Leadership Styles Delegative
December 4, 2023
“Show me a leader who doesn’t delegate, and I’ll show you a business that hasn’t grown”.
Chris Lynam 

This statement may seem bold; however, in most cases, it’s true. Delegation is the key to the growth of a business and its people. 

 

Delegative Leadership

This leadership style allows leaders to give their employees greater freedom to make decisions. They can give more control and power to their team. They might delegate tasks to a few managers or give each employee the ability to guide their own work. While leaders won’t participate in every decision, they still check in, provide necessary resources, and bear overall responsibility for the outcome.  

 

What is necessary for this leadership style to succeed? 

  • Trust
    Delegative leadership is primarily hands-off and can only be successful when there is complete trust between a leader and their employees.  
  • Letting Go
    Leaders must refrain from micromanaging tasks and allow team members to rely on their own judgment for the best actions and strategies.  
  • Reliability
    Team members must be consistently reliable and able to take responsibility for the work that they present. 
  • Open and Honest Communication
    This is essential on both sides. Team members should be aware they can still reach out if necessary. 

 

The Benefits of Delegative Leadership 

There are considerable benefits of delegation leadership, for example, when your team adapts to a hands-off approach where they have as much influence on a project as everyone else. 

  • It prevents burnout
    It reduces supervisors’ and managers’ workloads, freeing them up for other responsibilities. Instead of leaders overworking, individuals are empowered. 
  • Improves employee satisfaction
    Team members can exercise their individual talents and make decisions about their work. This flexibility often has a positive impact on company culture. 
  • Conveys Trust
    The amount of trust required means that employees feel valued. This increases the relationship between team members and leaders. 
  • Saves Time
    Team members can apply solutions as soon as issues develop without waiting for approval from supervisors. It also minimises meetings and training sessions. 
  • Fosters Growth
    It can encourage individuals to take on more responsibility. It can also prepare them to take on leadership roles later in their career. 
  • Promotes Creativity and Innovation
    Having the opportunity to show initiative and work independently can foster creativity and innovation within a company.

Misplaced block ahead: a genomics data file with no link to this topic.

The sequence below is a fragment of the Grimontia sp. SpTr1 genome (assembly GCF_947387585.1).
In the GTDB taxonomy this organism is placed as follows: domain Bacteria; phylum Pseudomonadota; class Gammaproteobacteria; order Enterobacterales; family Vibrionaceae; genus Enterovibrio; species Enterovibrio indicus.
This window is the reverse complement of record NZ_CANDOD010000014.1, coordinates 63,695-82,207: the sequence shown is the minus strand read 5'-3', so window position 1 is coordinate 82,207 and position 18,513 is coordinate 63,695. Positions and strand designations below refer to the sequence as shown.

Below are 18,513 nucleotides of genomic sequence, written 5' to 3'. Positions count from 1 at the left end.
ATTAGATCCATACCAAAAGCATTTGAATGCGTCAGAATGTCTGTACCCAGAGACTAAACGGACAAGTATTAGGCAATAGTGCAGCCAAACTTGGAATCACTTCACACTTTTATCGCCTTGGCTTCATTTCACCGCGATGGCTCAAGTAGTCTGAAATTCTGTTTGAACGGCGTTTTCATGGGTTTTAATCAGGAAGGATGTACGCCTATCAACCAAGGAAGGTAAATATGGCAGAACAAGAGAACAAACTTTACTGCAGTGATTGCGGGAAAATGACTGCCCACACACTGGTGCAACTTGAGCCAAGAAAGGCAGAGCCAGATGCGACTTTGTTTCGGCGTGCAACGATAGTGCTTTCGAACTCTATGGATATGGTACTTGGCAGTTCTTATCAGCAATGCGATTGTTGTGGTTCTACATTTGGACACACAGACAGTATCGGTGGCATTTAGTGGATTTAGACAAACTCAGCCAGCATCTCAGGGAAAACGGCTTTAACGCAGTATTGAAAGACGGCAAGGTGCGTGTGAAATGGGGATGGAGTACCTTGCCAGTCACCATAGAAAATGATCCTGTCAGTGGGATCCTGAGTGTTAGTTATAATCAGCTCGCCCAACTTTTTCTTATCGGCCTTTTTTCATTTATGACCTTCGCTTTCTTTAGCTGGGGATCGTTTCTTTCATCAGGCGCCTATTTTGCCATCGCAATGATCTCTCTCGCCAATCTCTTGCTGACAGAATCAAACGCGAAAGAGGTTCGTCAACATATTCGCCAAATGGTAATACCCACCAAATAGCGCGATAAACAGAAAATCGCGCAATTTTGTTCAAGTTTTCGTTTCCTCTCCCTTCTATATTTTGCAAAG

The act of passing a task or responsibility on to someone else may seem straightforward enough, but it can be very challenging for both leaders and team members.  

 

Challenges to Delegative Leadership 

  • It can lower productivity
    Some individuals may not know how to handle their time or may not understand the company’s expectations. To combat this, leaders should invest in extensive training to ensure all staff can complete their tasks without supervision. 
  • May cause confusion
    Some individuals may not fully understand their responsibilities or who they can ask for help. Leaders can avoid confusion by creating open channels of communication, developing a clear chain of command, and working closely with junior leaders. 
  • Can undermine accountability
    When employees know the ultimate responsibility lies with the leader, it can affect accountability. To avoid this, leaders should create a system of regular check-ins with employees and provide a clear system of expectations.  
  • Slows adaptation
    When each employee uses a distinct method to complete their work, it can be difficult to adapt to changing processes. Leaders should consider implementing a set of best practices for all employees, regardless of their work style.  
  • May lessen cohesion
    While certain individuals may excel, it can create a fragmented workplace and prevent employees from working towards a common goal. Leaders can combat this by encouraging collaboration and by creating team projects. 

Who is getting it right?

A shining example of a Delegative Leader is Agostina Pechi, Managing Director of Goldman Sachs. New York. A highly successful Hispanic woman who has climbed to the top in her field advises an open-door policy — “it’s essential to be open to your team member’s suggestions, concerns and feedback. For example, I implement a weekly email follow-up or in person catch up just to give some cadence to our interactions. So, I don’t wait until they come to me with an issue or progress”. 

 

Tips for Delegative Leadership 

Delegate early & often: don’t overload yourself – delegate! 

Set clear goals & milestones: set specific goals and milestones rather than giving long-term unattainable ones without concrete dates. 

Consider hiring a personal assistant: – hire an assistant who knows your preferences/skills to handle administrative tasks! 

Allocate assignments accordingly: everyone will have opportunities without being overloaded. Delegate fairly across the board based on the strengths of members of your team, their skill sets, and interests. 

 

“Surround yourself with great people; delegate authority; get out of the way.”
Ronald Reagan 

If you’d like to find out more about Delegative Leadership, please get in touch! 

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